What are 4 Common Forms of Female Sexual Dysfunction?

Whenever you think about sexual dysfunctions, what comes to mind? If I had to guess, the first one would be erectile dysfunction. Something that is largely overlooked is that these issues affect both men and women. So, how are women affected by sexual dysfunctions? Well, that’s what we’re going to find out as we take a look at some common forms of sexual dysfunction in women as well as the effects of those dysfunctions.

1: Lack of Enthusiasm

One of the most common forms of dysfunction is a lack of desire or interest. Now, to be clear this could be the result of numerous factors. Sometimes you’re just not in the mood for sex, this isn’t a bad thing. Sometimes you’ve had a long day at work and you’re just too tired for sex. Medical conditions and stress may also contribute. On the other hand, you may just be bored with the regular routines in your sex life. It could be worth trying different sex positions to spice things up a bit. Other possible factors include pregnancy, work, and childcare.

2: Difficulty with Arousal

The inability to become physically aroused during sex doesn’t mean you don’t want to engage in sexual activity; it just means you have a hard time getting yourself psyched for the experience. This usually results from inadequate vaginal lubrication – either due to anxiety or inadequate stimulation. As an added effect, maintaining arousal during sex can also be an issue. Another possible cause is depression or lowered self-confidence. A lack of confidence would make it difficult to be excited about the prospect of sexual intercourse. Depression can sometimes inhibit responses and the usual anti-depressants may have side effects which do the same. Products such as Lovegra, otherwise known as the ‘Female Viagra’ have been shown to increase arousal in some women.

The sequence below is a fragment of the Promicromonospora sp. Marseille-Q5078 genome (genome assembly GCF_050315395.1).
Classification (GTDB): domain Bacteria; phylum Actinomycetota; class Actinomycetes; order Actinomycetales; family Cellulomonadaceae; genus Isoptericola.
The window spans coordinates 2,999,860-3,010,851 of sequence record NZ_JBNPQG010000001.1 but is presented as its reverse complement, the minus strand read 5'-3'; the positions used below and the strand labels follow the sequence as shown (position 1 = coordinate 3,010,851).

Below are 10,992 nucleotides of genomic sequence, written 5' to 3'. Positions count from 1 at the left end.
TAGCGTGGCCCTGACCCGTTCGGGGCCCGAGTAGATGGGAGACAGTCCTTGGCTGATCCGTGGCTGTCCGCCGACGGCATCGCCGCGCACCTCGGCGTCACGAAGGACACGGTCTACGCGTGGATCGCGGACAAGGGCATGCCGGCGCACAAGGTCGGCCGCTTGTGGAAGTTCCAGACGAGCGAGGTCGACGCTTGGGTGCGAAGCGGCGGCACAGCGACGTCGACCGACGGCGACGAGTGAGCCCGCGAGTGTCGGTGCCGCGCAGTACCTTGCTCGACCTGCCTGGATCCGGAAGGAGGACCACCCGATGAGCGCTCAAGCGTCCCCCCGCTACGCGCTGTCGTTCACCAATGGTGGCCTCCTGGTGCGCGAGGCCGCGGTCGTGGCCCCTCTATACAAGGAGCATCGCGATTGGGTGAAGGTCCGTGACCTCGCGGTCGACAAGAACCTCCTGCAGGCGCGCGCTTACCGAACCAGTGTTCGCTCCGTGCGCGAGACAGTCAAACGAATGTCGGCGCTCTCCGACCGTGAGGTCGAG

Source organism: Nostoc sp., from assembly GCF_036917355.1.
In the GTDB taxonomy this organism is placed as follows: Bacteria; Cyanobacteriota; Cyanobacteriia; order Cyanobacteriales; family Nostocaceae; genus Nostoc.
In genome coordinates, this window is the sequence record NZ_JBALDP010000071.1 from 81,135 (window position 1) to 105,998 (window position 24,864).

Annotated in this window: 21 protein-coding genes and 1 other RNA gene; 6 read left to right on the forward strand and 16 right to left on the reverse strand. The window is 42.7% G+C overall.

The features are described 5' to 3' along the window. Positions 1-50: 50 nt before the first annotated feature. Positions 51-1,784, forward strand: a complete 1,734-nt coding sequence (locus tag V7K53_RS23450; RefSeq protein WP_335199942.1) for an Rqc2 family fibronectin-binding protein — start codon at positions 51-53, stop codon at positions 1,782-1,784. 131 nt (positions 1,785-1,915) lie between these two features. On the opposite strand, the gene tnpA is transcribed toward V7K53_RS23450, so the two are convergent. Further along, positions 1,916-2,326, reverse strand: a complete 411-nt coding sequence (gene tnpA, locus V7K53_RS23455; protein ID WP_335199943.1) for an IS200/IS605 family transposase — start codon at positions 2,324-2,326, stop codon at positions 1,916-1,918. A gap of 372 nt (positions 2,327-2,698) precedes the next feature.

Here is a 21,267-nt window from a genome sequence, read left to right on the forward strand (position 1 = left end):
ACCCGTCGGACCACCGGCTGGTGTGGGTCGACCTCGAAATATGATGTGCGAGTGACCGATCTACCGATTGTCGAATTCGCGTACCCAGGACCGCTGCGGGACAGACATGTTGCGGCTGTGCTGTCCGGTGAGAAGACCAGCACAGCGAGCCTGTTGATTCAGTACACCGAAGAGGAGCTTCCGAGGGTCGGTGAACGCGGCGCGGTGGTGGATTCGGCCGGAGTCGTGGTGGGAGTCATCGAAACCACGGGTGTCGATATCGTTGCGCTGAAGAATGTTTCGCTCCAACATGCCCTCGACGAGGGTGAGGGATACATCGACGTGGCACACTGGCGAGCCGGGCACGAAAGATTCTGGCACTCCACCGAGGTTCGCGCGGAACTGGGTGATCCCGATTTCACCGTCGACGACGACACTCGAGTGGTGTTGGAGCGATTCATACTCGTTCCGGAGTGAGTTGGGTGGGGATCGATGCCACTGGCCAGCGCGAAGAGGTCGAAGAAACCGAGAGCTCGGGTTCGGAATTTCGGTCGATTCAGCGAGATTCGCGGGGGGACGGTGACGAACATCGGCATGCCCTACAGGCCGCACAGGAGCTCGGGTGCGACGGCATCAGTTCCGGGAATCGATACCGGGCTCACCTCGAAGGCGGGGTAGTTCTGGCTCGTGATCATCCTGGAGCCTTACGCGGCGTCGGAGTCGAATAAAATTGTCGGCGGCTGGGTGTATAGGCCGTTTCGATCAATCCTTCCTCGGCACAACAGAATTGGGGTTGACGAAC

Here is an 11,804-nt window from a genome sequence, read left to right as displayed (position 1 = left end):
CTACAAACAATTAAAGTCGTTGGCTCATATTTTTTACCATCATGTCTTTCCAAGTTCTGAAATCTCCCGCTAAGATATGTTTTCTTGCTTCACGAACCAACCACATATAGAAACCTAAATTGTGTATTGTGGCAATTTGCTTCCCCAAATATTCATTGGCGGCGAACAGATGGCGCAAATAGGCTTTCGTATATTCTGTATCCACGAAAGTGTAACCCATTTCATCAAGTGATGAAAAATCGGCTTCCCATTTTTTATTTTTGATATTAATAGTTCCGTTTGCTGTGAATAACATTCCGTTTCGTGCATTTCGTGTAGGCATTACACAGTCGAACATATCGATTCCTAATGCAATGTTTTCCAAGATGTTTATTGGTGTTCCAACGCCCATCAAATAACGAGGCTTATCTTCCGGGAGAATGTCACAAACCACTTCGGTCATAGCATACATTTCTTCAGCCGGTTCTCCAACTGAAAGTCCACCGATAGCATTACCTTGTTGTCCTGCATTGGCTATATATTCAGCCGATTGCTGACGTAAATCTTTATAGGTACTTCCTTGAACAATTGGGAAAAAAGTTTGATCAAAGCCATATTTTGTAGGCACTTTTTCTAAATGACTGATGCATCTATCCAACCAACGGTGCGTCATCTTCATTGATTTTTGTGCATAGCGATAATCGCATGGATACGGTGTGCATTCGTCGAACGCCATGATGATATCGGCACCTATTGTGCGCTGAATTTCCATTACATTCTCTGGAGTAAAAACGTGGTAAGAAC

3: Orgasm Difficulty

Anorgasmia is a dysfunction in which the person is unable to…erm…well, to put it delicately; they can’t finish. This particular dysfunction can be caused by inadequate stimulation, inexperience, anxiety – possibly related to past sexual trauma or abuse, or feelings of guilt. Certain medications may also inhibit a woman from experiencing an orgasm.

4: Pain during Intercourse

Some women experience pain during intercourse and, much like the other dysfunctions, this one has a variety of sources. I’ll start with an easy one: trauma. Yes, we’re discussing trauma again. When a woman has had a negative or traumatic sexual experience (i.e. sexual assault or abuse), it can lead to severe anxiety regarding sexual encounters. This anxiety makes it difficult for her to become aroused and the poor lubrication can make the encounter very uncomfortable. Surgery can be another source for discomfort during sex as the resulting scar tissue can make intercourse painful. Scar tissue is harder and less flexible than your normal tissues and so it doesn’t stretch the same way that rest of your tissues do. This means that the vaginal canal can’t adapt to penetration as easily leading to a painful experience.

Vaginismus is another common source of pain; this is an involuntary contraction of the muscles at the vaginal entrance. These spasms are very painful and are often the result of anxiety or fear of penetration.

In Closing:

Sexual dysfunction is a common concern for women worldwide and while it may be embarrassing, you should confide in a doctor. It’s important to note that not every woman will have the same experience with sexual dysfunction. There are a variety of causes and effects in relation to these dysfunctions. Sexual dysfunction can be treated and if you think you’re experiencing a sexual dysfunction, it’s advisable to seek out medical help.

I hope you’ve enjoyed this article, thanks for reading!


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